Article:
We went to a cocktail party yesterday evening and the guest speaker there was Vincent Lo, the developer of Xintiandi in Shanghai.
Mr Lo is the Chairman of Shui On Group in Hong Kong. One of his famous property investment projects is Xintiandi in Shanghai. I'm sure every westerner who has been to Shanghai in the last couple of years has been to Xintiandi. Now Mr Lo is building another Xintiandi inHangzhou; the new development is called "Xihutiandi" which is obviously named after the beautiful West Lake in Hangzhou.
When talking about how he had picked up the projects such as Xintiandi, Mr Lo said that he always believe his guts regarding a potential development and what also equally important is he always calls a group of experts to go to the potential development site and carry on a thorough investigation so that he understands fully about the market there. He emphasised that his success in property development is mainly due to his thorough due diligence on the site. When he is ready to talk to the local government about his plan, he always has enough reason to convince them.
Another point he made about doing business in China is that you've got to have enough patience and work the way according to the locals. The Chinese locals will never come to your way; you have to follow their rule no matter whatever it is. He gave us a couple of examples about Xintiandi development. One of them is that he only signed a 4-page contract for this billion $$ development! That's the local way; you don't predict everything in your contract; on the contrary, you change according to the current situation. There is an old Chines saying "Plan is never as fast as the speed of changes." That indicates how flexible the Chinese people are and how ready they are always for the new changes. That's why Chinese contracts have a totally different concept from the western contracts.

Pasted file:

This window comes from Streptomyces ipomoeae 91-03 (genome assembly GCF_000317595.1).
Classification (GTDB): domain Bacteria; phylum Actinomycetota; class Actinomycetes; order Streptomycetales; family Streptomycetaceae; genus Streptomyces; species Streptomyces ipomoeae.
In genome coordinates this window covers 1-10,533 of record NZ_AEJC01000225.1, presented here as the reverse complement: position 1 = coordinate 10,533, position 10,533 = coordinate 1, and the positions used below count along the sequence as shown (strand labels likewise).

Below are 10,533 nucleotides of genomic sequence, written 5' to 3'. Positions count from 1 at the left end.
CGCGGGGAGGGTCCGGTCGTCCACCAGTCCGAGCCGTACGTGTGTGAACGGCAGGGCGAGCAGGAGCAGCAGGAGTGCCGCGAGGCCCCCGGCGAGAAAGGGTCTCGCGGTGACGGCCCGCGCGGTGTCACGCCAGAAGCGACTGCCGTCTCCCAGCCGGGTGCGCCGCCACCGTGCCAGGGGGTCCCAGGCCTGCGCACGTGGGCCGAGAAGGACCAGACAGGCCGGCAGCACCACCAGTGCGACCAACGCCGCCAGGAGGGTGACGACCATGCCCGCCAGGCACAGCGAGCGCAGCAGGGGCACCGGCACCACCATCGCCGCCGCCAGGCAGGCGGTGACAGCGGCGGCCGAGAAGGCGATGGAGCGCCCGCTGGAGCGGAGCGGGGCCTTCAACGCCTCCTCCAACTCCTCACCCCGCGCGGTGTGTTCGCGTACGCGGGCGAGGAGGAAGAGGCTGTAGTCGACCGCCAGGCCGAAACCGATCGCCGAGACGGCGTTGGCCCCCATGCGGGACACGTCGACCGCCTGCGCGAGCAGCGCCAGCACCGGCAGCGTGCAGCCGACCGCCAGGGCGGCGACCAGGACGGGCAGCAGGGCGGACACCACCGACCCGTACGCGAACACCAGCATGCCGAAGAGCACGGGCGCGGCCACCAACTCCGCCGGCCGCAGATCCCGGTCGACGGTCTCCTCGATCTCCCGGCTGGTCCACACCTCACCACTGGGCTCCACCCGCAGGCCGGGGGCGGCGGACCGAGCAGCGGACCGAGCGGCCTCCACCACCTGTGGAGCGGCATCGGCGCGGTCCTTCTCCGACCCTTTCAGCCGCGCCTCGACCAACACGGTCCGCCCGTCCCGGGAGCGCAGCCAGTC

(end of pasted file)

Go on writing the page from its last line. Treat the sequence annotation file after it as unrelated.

The other example Mr Lo gave us is that for the development of Xintiandi, he has moved about 2000 families from the site to relocate them. Now there is only one family still living on the site and refusing to move unless they are paid $4 million for the relocation. The issue has been going for the last two years and still hasn't been solved. Mr Lo said you've got to be patient and settle the issue in the Chinese way. One funny thing he pointed out is that the very family remains on the site doesn't actually have any title to the land they are living on; the local government doesn't want to vacate them because they want to have a "harmonious" social environment and would never seek violence.
Mr Lo verified the theories of how to do business in China by Mr China. Understanding the local culture and market, being patient and respecting the local people are all gold secrets to a success in terms of doing business in China.
Mr Lo said apart from his other projects happening in Hangzhou and Chongqing (the largest city in the world), he is helping building a Silicon Valley in Yangpu District, Shanghai. I'd be interested to go to visit the site when I arrive in Shanghai.